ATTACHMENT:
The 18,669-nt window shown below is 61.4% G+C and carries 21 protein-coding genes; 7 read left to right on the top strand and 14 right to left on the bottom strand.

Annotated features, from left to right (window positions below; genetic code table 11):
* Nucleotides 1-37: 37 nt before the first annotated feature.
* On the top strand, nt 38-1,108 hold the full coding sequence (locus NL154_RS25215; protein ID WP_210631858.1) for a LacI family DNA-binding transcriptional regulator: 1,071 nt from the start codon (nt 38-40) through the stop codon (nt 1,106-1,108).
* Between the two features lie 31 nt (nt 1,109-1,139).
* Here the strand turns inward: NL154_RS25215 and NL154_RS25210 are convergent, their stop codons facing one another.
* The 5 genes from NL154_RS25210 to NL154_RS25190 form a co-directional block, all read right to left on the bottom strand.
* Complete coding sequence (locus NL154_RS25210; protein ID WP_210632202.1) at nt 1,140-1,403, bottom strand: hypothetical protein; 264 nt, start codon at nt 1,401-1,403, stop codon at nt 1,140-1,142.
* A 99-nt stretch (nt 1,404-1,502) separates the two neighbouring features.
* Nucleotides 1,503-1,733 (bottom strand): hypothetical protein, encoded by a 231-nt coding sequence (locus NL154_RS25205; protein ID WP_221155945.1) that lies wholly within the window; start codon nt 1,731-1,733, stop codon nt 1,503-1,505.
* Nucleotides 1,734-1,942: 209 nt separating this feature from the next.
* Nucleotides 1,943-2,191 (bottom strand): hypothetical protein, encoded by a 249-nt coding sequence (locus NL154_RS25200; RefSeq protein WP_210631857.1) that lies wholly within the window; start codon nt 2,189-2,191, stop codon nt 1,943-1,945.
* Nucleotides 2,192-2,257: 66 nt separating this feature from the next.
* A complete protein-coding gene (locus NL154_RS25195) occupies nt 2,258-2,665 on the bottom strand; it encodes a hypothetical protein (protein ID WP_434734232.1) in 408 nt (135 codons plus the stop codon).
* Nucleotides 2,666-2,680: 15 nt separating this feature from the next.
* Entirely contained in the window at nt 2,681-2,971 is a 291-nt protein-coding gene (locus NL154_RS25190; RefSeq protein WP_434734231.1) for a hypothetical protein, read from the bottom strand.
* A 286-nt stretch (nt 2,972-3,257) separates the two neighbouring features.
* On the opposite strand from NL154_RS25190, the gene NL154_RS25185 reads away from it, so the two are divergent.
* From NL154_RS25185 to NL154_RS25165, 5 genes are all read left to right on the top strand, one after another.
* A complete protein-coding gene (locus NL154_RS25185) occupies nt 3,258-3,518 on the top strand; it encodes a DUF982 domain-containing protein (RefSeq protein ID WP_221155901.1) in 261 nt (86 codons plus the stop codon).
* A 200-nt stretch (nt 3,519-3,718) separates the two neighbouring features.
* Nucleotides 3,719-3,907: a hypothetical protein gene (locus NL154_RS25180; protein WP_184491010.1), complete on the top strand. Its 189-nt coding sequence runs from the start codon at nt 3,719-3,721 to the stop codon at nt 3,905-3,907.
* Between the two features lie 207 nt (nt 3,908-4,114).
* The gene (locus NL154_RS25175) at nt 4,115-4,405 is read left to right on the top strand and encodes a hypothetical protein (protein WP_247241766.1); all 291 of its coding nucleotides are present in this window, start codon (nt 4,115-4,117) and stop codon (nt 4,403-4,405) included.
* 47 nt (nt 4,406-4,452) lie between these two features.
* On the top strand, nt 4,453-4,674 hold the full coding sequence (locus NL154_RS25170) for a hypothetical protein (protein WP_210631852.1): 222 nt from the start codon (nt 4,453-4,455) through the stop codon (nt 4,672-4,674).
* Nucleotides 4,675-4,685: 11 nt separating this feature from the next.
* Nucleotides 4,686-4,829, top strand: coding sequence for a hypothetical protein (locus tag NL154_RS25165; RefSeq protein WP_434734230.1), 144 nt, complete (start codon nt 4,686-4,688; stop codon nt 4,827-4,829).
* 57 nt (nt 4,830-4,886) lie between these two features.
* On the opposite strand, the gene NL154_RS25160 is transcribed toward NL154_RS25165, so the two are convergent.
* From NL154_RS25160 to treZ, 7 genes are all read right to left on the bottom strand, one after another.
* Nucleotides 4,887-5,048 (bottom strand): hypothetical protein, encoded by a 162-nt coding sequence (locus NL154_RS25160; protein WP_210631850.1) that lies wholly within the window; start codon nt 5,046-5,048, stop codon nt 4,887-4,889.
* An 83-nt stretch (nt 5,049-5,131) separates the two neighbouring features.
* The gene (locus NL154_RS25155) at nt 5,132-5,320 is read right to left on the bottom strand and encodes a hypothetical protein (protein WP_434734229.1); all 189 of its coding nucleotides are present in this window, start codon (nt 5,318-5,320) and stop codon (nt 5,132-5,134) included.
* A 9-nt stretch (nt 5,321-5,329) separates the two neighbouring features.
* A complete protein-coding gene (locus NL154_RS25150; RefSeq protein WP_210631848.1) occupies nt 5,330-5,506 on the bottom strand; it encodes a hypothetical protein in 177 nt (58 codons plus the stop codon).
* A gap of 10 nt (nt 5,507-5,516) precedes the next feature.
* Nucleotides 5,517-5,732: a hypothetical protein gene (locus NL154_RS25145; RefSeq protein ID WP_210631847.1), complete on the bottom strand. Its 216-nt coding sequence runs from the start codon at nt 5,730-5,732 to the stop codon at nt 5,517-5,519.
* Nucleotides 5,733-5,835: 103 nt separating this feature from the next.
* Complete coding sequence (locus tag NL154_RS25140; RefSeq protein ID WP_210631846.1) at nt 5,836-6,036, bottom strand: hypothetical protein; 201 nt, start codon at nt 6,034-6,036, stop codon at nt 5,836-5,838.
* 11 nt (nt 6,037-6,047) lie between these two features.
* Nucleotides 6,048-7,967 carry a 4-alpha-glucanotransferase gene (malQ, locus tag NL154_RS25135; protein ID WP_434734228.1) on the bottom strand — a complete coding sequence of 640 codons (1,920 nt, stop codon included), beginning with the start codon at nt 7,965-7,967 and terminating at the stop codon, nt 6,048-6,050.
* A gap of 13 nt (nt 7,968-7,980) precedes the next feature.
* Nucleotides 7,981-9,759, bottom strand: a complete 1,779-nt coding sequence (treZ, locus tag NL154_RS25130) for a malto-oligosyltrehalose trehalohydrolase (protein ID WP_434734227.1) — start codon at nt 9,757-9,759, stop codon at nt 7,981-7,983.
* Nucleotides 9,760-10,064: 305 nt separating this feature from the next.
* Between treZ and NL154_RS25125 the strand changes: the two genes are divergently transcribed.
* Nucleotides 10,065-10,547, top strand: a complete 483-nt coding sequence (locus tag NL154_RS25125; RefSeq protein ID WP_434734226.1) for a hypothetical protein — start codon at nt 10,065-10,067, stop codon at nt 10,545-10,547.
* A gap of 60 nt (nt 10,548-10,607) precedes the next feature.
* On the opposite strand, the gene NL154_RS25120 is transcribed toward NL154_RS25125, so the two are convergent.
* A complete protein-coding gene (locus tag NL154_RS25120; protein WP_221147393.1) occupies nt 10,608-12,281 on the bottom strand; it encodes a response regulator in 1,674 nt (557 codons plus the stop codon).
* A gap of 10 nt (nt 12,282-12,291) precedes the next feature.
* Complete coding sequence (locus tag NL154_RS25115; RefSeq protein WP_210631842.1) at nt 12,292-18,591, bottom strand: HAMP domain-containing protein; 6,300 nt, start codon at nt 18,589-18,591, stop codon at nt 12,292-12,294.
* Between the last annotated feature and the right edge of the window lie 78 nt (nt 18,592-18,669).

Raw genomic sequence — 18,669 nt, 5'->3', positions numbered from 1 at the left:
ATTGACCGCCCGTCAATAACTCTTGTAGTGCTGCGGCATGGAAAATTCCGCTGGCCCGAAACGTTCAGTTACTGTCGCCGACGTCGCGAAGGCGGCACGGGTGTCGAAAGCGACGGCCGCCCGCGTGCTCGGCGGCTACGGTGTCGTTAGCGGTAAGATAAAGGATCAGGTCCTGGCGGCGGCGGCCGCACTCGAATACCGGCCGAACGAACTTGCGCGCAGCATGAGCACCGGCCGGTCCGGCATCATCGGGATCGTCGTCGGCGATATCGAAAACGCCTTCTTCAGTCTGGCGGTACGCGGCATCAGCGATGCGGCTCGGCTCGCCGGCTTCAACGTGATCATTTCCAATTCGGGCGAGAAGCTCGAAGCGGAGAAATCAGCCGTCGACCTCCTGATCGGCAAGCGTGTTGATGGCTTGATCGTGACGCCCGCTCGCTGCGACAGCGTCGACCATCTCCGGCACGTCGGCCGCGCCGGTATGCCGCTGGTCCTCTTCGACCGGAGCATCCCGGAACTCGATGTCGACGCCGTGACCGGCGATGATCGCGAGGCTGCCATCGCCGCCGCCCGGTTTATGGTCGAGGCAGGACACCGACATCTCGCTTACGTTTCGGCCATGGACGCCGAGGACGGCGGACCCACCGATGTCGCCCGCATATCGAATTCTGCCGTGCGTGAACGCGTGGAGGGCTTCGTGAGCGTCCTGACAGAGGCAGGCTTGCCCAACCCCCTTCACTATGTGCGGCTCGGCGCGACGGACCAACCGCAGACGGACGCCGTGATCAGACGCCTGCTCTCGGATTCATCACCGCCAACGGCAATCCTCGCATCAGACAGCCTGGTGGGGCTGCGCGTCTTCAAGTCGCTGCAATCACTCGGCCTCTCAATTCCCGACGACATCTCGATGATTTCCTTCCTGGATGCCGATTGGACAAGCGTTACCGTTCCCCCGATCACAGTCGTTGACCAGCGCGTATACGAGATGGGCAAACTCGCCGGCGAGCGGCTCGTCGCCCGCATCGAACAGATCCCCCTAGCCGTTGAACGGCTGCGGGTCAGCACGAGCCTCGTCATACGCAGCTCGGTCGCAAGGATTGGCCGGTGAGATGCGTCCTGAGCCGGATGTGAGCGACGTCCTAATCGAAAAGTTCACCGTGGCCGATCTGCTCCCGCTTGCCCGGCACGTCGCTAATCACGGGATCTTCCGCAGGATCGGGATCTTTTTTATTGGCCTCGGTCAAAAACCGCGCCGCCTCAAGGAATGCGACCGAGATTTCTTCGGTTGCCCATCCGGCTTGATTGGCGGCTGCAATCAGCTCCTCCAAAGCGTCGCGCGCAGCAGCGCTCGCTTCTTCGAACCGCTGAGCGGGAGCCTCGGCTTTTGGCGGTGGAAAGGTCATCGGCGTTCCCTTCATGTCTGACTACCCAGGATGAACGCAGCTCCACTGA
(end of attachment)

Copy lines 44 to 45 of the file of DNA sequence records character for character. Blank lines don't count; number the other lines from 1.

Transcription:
* Nucleotides 7,981-9,759, bottom strand: a complete 1,779-nt coding sequence (treZ, locus tag NL154_RS25130) for a malto-oligosyltrehalose trehalohydrolase (protein ID WP_434734227.1) — start codon at nt 9,757-9,759, stop codon at nt 7,981-7,983.
* Nucleotides 9,760-10,064: 305 nt separating this feature from the next.